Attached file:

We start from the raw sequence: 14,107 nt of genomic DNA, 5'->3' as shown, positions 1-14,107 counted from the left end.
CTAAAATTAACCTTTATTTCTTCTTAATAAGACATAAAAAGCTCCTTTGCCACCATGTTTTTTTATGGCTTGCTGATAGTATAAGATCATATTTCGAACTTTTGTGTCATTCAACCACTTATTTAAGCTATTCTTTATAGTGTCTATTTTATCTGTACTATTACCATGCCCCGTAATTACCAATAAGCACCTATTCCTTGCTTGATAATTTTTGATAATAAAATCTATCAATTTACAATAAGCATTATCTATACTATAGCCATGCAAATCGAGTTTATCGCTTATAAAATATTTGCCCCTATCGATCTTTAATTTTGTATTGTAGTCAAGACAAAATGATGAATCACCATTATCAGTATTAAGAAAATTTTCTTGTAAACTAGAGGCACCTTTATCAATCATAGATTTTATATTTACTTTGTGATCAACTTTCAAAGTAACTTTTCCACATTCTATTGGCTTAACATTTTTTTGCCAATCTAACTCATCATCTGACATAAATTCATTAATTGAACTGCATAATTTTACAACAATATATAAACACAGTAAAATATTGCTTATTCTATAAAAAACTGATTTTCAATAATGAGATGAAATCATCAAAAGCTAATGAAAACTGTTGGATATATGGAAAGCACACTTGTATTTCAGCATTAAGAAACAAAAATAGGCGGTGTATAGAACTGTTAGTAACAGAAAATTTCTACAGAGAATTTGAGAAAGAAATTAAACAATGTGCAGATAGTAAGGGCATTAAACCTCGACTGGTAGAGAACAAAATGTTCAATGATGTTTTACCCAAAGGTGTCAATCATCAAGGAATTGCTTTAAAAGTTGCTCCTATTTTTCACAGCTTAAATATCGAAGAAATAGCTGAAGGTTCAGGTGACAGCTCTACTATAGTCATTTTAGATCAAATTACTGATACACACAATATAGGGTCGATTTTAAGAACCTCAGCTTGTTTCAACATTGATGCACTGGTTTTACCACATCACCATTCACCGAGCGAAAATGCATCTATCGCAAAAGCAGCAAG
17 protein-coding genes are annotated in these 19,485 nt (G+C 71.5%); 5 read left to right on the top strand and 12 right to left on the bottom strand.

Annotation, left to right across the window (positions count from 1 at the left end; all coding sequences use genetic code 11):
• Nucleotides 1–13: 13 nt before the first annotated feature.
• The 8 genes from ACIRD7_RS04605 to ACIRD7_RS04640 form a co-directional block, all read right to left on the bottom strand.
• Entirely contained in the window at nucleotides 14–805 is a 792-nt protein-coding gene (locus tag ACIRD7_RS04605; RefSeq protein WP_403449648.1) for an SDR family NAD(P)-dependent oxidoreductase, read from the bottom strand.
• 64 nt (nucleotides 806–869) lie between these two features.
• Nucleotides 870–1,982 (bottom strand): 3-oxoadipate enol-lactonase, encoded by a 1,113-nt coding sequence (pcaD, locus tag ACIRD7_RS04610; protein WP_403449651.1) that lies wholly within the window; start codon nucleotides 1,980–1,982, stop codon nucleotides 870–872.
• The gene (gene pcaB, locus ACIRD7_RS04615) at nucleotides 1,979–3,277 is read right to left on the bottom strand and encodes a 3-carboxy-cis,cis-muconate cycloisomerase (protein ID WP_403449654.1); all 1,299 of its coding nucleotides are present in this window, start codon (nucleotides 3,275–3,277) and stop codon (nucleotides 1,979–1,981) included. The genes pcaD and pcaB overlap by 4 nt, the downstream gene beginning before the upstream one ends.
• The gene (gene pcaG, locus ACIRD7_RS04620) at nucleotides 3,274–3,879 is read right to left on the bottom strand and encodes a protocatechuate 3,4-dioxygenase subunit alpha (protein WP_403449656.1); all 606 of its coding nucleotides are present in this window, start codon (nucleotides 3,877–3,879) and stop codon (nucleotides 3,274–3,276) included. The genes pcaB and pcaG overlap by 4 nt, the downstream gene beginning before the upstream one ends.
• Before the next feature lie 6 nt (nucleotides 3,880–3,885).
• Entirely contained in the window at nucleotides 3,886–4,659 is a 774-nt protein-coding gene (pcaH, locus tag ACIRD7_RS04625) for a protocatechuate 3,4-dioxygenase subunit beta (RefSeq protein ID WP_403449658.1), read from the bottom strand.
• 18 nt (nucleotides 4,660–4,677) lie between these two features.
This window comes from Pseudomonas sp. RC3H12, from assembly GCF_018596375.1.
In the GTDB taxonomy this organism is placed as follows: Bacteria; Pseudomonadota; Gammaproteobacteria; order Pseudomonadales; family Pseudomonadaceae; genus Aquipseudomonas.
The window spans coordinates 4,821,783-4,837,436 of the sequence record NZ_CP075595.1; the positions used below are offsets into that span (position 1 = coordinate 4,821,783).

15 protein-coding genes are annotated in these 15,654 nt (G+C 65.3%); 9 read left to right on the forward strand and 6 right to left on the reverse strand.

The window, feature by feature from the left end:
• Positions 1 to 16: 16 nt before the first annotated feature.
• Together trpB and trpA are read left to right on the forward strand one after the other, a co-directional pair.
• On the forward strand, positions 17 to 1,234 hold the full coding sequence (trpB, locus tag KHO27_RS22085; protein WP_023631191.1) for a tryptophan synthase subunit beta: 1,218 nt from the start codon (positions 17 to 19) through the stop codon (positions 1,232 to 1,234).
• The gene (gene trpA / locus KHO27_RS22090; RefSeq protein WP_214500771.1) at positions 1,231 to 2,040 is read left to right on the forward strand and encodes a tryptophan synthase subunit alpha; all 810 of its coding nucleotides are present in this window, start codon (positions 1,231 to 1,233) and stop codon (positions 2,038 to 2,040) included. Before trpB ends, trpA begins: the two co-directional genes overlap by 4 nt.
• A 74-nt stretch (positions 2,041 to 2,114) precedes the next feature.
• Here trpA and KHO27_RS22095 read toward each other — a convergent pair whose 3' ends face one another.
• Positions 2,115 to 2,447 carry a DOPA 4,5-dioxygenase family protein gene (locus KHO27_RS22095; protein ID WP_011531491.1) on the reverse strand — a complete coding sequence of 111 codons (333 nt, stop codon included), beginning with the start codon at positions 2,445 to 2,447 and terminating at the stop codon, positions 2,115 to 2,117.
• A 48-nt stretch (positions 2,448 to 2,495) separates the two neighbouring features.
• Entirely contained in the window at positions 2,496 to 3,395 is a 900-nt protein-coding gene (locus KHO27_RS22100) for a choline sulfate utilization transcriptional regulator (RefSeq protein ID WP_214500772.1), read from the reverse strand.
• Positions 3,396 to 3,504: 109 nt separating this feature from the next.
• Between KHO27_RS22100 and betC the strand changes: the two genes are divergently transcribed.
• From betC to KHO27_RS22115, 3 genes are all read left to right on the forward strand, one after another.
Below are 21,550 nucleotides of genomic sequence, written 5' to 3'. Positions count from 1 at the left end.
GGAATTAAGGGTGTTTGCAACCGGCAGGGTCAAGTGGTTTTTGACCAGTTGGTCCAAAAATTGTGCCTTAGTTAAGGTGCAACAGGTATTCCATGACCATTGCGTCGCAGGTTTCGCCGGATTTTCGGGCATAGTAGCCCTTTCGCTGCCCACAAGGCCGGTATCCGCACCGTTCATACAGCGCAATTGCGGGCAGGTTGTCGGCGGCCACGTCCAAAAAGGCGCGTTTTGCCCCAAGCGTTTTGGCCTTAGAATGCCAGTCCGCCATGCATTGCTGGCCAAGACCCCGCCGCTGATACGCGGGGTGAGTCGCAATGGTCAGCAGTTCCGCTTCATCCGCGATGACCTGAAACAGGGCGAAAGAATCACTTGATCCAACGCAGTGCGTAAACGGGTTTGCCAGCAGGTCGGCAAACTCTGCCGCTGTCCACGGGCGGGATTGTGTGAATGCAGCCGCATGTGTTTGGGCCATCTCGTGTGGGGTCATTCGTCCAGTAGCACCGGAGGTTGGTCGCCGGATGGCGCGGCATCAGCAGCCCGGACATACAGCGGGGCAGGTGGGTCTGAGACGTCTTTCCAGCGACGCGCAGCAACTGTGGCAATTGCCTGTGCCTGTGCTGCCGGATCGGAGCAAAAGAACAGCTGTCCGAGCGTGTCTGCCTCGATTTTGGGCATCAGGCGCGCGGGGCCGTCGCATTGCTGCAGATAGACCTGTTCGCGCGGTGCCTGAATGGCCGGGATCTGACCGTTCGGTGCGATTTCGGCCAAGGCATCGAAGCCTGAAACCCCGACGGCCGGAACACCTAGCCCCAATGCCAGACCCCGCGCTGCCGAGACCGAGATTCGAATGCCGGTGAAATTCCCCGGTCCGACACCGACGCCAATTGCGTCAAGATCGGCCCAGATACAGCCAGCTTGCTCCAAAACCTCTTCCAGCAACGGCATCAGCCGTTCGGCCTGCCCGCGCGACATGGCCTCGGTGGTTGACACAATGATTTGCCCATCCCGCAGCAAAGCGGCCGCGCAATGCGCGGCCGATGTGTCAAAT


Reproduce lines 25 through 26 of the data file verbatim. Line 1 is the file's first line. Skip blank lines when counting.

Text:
• Here trpA and KHO27_RS22095 read toward each other — a convergent pair whose 3' ends face one another.
• Positions 2,115 to 2,447 carry a DOPA 4,5-dioxygenase family protein gene (locus KHO27_RS22095; protein ID WP_011531491.1) on the reverse strand — a complete coding sequence of 111 codons (333 nt, stop codon included), beginning with the start codon at positions 2,445 to 2,447 and terminating at the stop codon, positions 2,115 to 2,117.